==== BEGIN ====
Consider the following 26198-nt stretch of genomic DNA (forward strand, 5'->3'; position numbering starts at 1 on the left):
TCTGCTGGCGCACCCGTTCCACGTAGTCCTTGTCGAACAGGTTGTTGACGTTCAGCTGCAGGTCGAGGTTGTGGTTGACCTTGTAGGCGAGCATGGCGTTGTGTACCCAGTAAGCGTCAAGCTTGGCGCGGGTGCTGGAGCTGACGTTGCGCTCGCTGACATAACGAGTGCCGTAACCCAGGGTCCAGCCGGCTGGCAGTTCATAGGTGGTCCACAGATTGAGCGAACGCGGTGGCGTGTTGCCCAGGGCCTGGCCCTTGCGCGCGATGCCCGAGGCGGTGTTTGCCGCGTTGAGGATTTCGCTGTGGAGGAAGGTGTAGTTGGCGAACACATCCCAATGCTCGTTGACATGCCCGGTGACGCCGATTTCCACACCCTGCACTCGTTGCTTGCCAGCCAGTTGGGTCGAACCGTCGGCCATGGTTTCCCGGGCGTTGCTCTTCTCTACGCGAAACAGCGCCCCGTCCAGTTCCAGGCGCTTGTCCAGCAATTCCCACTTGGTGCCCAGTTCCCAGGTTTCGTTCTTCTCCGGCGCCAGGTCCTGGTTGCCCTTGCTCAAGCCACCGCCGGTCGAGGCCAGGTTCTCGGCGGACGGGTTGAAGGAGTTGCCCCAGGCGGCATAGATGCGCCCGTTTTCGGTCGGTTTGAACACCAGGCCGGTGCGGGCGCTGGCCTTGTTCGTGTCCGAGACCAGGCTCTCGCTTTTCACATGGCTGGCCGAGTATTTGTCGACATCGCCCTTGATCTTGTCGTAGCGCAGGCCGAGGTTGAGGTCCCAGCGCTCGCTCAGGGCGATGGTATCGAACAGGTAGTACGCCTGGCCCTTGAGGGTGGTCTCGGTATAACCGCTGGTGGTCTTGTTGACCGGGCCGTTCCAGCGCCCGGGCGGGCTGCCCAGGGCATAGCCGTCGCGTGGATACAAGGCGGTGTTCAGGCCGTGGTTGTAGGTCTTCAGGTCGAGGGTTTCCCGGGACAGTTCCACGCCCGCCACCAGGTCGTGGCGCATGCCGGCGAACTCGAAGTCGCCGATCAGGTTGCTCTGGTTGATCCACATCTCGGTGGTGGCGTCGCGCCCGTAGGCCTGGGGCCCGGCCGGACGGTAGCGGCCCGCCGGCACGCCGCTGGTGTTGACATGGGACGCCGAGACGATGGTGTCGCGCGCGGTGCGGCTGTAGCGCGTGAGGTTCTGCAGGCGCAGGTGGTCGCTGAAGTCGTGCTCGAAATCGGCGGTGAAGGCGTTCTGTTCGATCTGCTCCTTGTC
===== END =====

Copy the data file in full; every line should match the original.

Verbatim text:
Consider the following 26198-nt stretch of genomic DNA (forward strand, 5'->3'; position numbering starts at 1 on the left):
TCTGCTGGCGCACCCGTTCCACGTAGTCCTTGTCGAACAGGTTGTTGACGTTCAGCTGCAGGTCGAGGTTGTGGTTGACCTTGTAGGCGAGCATGGCGTTGTGTACCCAGTAAGCGTCAAGCTTGGCGCGGGTGCTGGAGCTGACGTTGCGCTCGCTGACATAACGAGTGCCGTAACCCAGGGTCCAGCCGGCTGGCAGTTCATAGGTGGTCCACAGATTGAGCGAACGCGGTGGCGTGTTGCCCAGGGCCTGGCCCTTGCGCGCGATGCCCGAGGCGGTGTTTGCCGCGTTGAGGATTTCGCTGTGGAGGAAGGTGTAGTTGGCGAACACATCCCAATGCTCGTTGACATGCCCGGTGACGCCGATTTCCACACCCTGCACTCGTTGCTTGCCAGCCAGTTGGGTCGAACCGTCGGCCATGGTTTCCCGGGCGTTGCTCTTCTCTACGCGAAACAGCGCCCCGTCCAGTTCCAGGCGCTTGTCCAGCAATTCCCACTTGGTGCCCAGTTCCCAGGTTTCGTTCTTCTCCGGCGCCAGGTCCTGGTTGCCCTTGCTCAAGCCACCGCCGGTCGAGGCCAGGTTCTCGGCGGACGGGTTGAAGGAGTTGCCCCAGGCGGCATAGATGCGCCCGTTTTCGGTCGGTTTGAACACCAGGCCGGTGCGGGCGCTGGCCTTGTTCGTGTCCGAGACCAGGCTCTCGCTTTTCACATGGCTGGCCGAGTATTTGTCGACATCGCCCTTGATCTTGTCGTAGCGCAGGCCGAGGTTGAGGTCCCAGCGCTCGCTCAGGGCGATGGTATCGAACAGGTAGTACGCCTGGCCCTTGAGGGTGGTCTCGGTATAACCGCTGGTGGTCTTGTTGACCGGGCCGTTCCAGCGCCCGGGCGGGCTGCCCAGGGCATAGCCGTCGCGTGGATACAAGGCGGTGTTCAGGCCGTGGTTGTAGGTCTTCAGGTCGAGGGTTTCCCGGGACAGTTCCACGCCCGCCACCAGGTCGTGGCGCATGCCGGCGAACTCGAAGTCGCCGATCAGGTTGCTCTGGTTGATCCACATCTCGGTGGTGGCGTCGCGCCCGTAGGCCTGGGGCCCGGCCGGACGGTAGCGGCCCGCCGGCACGCCGCTGGTGTTGACATGGGACGCCGAGACGATGGTGTCGCGCGCGGTGCGGCTGTAGCGCGTGAGGTTCTGCAGGCGCAGGTGGTCGCTGAAGTCGTGCTCGAAATCGGCGGTGAAGGCGTTCTGTTCGATCTGCTCCTTGTC